Linkler, Damon. The Theocons: Secular America Under Seige (New York: Doubleday, 2006). Treatment of Conservative Catholic influence in the Republican Party.

Macy, Gary. "Diversity as Tradition," The Santa Clara Lecture, Vol. 14 (November 8, 2007). Macy (p. 29-30) argues that "the ecclesiastical structure created during the Gregorian Reform has run its course." "We are free, if we so choose, to honor the longer tradition of a lay church, a church that values all vocations, all ordines rather than placing all authority and all duties on one ordo, the priesthood." (p. 31)

Macy, Gary. The Hidden History of Women's Ordination: Female Clergy in the Medieval West (New York: Oxford, 2008).

Manuel, Paul Christopher, Reardon, Lawrence C., and Wilcox, eds. The Catholic Church and the Nation-State: Comparative Perspectives (Washington, D.C.: Georgetown University Press, 2006).

McBrien, Richard P. The Church: The Evolution of Catholicism (New York: HarperCollins, 2008). This is an excellent one-volume treatment of ecclesiology, the theology of the Church.

Noonan, John T., Jr., A Church That Can and Cannot Change: The Development of Catholic Moral Teaching (Notre Dame, In.: University of Notre Dame Press).

Philpott, Daniel, “The Catholic Wave,” Larry Diamond, Marc F. Plattner, and Philip J. Costopoulos, eds., World Religions and Democracy. (Baltimore: The Johns Hopkins Press, 2005), 102-16.

Ratzinger, Joseph. Milestones: Memoirs 1927-1977 (San Francisco: Ignatius Press, 1998).

Rausch, Thomas P., Towards A Truly Catholic Church: An Ecclesiology for the Millennium (Collegeville, Mn.: Michael Glazer, 2003). A fine popular comparative ecclesiology, excellent background for ecumenical discussions with Protestants.

Steinfels, Peter, A People Adrift: The Crisis of the Roman Catholic Church in America, with a new afterword and agenda (New York: Simon & Schuster Paperbacks, 2004). Very balanced presentation of the problematic of “irreversible decline or thoroughgoing transformation.” U.S. Catholicism facing twin transitions of leadership from Vatican II to later generational and clergy to lay leadership. Afterword with fourteen recommendations.

Vallier, Ivan, “The Catholic Church as a Transnational Organization,” in Keohane, Robert O. and Nye, Joseph F., Jr., eds. Transnational Relations and World Politics (Cambridge: Harvard University Press, 1972).

WEBSITES:

BBC’s site on Christianity.

Site for Vatican correspondent John L. Allen's "All Things Catholic : Daily News and Updates".

The official Vatican website.

5. Recent Articles (a. Catholic Theology; b. Internal Catholic Issues; c. Catholic Transnationalism; d. Vatican and Papal External Initiatives):

a. Catholic Theology

See the voluminous media coverage during March and April 2005 at the time of the papal transition from John Paul II to Benedict XVI. The Tablet (April 9, 2005): 22-23 has a very useful summary of the most important encyclicals of John Paul II and a list of all his foreign trips with their dates. See entries on various regions and countries for trips of Benedict XVI to, for example, Germany, Turkey, Latin America, the United States, and Australia. Note than on February 28, 2008, Vatican Secretary of State Cardinal Tarcisio Bertone met with new Cuban leader Raul Castro to mark the tenth anniversary of John XXIII's visit to the island. Both leaders expressed hope for better relations, but no new concrete promises or policies were broached.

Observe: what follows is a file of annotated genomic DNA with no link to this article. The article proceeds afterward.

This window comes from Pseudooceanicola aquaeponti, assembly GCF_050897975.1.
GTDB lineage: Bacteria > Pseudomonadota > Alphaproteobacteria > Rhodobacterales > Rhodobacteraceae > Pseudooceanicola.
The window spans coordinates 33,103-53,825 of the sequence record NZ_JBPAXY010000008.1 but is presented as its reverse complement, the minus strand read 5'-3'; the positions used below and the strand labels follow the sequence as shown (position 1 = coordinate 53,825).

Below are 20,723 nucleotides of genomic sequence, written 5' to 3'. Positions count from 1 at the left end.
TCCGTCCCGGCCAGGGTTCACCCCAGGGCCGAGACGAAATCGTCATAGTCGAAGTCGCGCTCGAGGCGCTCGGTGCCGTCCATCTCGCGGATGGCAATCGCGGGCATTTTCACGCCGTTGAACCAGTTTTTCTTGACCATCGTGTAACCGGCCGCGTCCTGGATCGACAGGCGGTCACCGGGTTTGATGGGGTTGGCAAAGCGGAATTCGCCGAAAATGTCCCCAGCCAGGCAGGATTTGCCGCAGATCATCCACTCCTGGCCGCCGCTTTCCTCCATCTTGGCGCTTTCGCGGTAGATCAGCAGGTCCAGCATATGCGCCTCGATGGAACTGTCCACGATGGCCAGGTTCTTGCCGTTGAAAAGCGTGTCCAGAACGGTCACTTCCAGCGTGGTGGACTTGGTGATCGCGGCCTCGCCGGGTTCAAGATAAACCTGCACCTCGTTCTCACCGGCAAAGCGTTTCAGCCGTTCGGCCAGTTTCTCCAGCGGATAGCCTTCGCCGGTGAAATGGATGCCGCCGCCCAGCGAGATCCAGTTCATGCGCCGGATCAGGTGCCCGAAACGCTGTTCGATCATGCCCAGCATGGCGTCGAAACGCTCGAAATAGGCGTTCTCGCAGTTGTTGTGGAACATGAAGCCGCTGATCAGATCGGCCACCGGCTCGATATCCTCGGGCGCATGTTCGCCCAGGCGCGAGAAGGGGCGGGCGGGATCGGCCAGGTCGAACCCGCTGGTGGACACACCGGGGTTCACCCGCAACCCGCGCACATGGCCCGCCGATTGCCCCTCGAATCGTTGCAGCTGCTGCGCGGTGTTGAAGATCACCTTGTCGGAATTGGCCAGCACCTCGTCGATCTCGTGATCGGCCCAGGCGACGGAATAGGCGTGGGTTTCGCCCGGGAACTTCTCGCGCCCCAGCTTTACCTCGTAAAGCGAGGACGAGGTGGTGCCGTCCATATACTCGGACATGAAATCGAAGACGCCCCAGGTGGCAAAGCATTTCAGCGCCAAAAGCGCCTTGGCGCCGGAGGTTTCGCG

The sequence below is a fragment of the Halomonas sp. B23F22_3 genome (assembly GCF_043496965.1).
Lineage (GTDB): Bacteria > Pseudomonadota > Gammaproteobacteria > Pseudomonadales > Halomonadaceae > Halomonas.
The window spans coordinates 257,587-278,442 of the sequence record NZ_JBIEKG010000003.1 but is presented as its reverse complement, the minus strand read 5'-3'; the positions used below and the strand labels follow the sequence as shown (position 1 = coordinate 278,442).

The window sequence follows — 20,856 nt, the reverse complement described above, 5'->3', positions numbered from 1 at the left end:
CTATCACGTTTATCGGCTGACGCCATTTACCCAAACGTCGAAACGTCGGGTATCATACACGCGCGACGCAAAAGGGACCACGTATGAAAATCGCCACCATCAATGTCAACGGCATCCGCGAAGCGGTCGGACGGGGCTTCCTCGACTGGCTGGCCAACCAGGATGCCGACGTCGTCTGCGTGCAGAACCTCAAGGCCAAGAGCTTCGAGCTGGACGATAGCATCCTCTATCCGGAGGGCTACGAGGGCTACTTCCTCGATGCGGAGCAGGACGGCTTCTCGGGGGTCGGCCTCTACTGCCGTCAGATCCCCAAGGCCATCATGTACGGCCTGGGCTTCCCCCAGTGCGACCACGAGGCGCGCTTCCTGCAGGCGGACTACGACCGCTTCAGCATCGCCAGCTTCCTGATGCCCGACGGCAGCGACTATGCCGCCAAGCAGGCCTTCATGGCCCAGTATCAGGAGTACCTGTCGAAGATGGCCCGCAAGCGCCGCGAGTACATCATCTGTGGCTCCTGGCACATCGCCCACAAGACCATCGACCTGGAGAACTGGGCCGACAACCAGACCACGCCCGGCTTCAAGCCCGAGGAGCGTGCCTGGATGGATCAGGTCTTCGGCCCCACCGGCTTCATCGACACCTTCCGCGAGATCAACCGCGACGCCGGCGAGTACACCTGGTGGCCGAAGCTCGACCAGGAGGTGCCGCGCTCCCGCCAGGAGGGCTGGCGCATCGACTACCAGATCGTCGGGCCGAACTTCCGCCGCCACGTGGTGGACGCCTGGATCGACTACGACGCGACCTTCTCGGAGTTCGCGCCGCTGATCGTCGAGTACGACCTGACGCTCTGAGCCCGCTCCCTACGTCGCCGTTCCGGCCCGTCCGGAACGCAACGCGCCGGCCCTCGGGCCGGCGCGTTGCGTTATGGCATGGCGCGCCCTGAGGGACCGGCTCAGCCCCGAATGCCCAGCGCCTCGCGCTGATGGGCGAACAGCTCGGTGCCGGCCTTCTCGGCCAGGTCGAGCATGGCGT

"Saved by Hope: Insights from Pope Benedict's new encyclical," America, January 21, 2008, article by theologian Gerald O'Collins, S.J. Fine appreciation of  encyclical on Hope by Benedict XVI.

"Catholic theology since Vatican II," article by theologian Roger Haight, S.J., America, March 17, 2008, summarizing theological changes, from "The Turn to Experience" (Rahner), to "Historical and Political Theology" (Schillebeeckx, Metz, and Tracy),  to Liberation Theology (Gutierrez, Segundo, Sobrino, Ellacuria), to Developing Theologies (Johnson, Copeland, Aquino, Espin, Phan), to Bilateral Dialogues (ecumenical theologians), to Inculturation in Africa and Asia, to Comparative Theology (Dulles, Knitter, Clooney), to "Cosmologically Sensitive Theology" (Toolan, Haught, Edwards). He gives eleven lessons from this development and asks about future developments in terms of the relationship of the Creed to the contemporary West (its inculturation) and the role of Catholic spirituality in the global human dialogue.

b. Internal Catholic Issues

"The Triumph of Evangelical Catholicism," National Catholic Reporter article by John L. Allen, Jr., August 31, 2007. Allen comments on "twin blows for traditional Catholic identity": a papal law allowing priests to celebrate the Latin mass without the permission of the local bishop; and CDF declaration that the church of Christ "subsists in" the visible Catholic Church in a way it does not in Protestant "ecclesial communities" which may only have "elements" of the church. Allen states that evangelical Catholicism is marked by emphasis on central authority, the centrality of key doctrines, and Catholic exclusivity and missionary outreach.